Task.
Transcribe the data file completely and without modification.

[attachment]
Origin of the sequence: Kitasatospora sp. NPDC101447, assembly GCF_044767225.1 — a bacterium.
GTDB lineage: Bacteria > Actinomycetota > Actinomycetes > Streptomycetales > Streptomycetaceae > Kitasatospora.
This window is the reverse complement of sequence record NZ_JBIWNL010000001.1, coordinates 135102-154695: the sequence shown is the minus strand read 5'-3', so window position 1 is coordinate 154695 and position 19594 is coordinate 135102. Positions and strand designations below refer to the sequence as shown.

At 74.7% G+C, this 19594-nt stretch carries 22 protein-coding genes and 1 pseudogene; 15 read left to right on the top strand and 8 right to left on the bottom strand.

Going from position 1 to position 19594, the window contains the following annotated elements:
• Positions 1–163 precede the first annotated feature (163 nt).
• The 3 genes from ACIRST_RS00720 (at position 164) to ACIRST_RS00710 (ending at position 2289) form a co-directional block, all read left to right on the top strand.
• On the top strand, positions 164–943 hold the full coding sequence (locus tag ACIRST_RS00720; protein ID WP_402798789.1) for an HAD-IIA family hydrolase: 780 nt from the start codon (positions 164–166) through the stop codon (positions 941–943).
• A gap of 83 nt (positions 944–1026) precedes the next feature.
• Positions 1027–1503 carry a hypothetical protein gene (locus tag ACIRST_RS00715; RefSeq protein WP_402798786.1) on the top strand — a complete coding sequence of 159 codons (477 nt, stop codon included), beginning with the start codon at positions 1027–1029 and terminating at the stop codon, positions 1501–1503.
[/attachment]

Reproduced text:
Origin of the sequence: Kitasatospora sp. NPDC101447, assembly GCF_044767225.1 — a bacterium.
GTDB lineage: Bacteria > Actinomycetota > Actinomycetes > Streptomycetales > Streptomycetaceae > Kitasatospora.
This window is the reverse complement of sequence record NZ_JBIWNL010000001.1, coordinates 135102-154695: the sequence shown is the minus strand read 5'-3', so window position 1 is coordinate 154695 and position 19594 is coordinate 135102. Positions and strand designations below refer to the sequence as shown.

At 74.7% G+C, this 19594-nt stretch carries 22 protein-coding genes and 1 pseudogene; 15 read left to right on the top strand and 8 right to left on the bottom strand.

Going from position 1 to position 19594, the window contains the following annotated elements:
• Positions 1–163 precede the first annotated feature (163 nt).
• The 3 genes from ACIRST_RS00720 (at position 164) to ACIRST_RS00710 (ending at position 2289) form a co-directional block, all read left to right on the top strand.
• On the top strand, positions 164–943 hold the full coding sequence (locus tag ACIRST_RS00720; protein ID WP_402798789.1) for an HAD-IIA family hydrolase: 780 nt from the start codon (positions 164–166) through the stop codon (positions 941–943).
• A gap of 83 nt (positions 944–1026) precedes the next feature.
• Positions 1027–1503 carry a hypothetical protein gene (locus tag ACIRST_RS00715; RefSeq protein WP_402798786.1) on the top strand — a complete coding sequence of 159 codons (477 nt, stop codon included), beginning with the start codon at positions 1027–1029 and terminating at the stop codon, positions 1501–1503.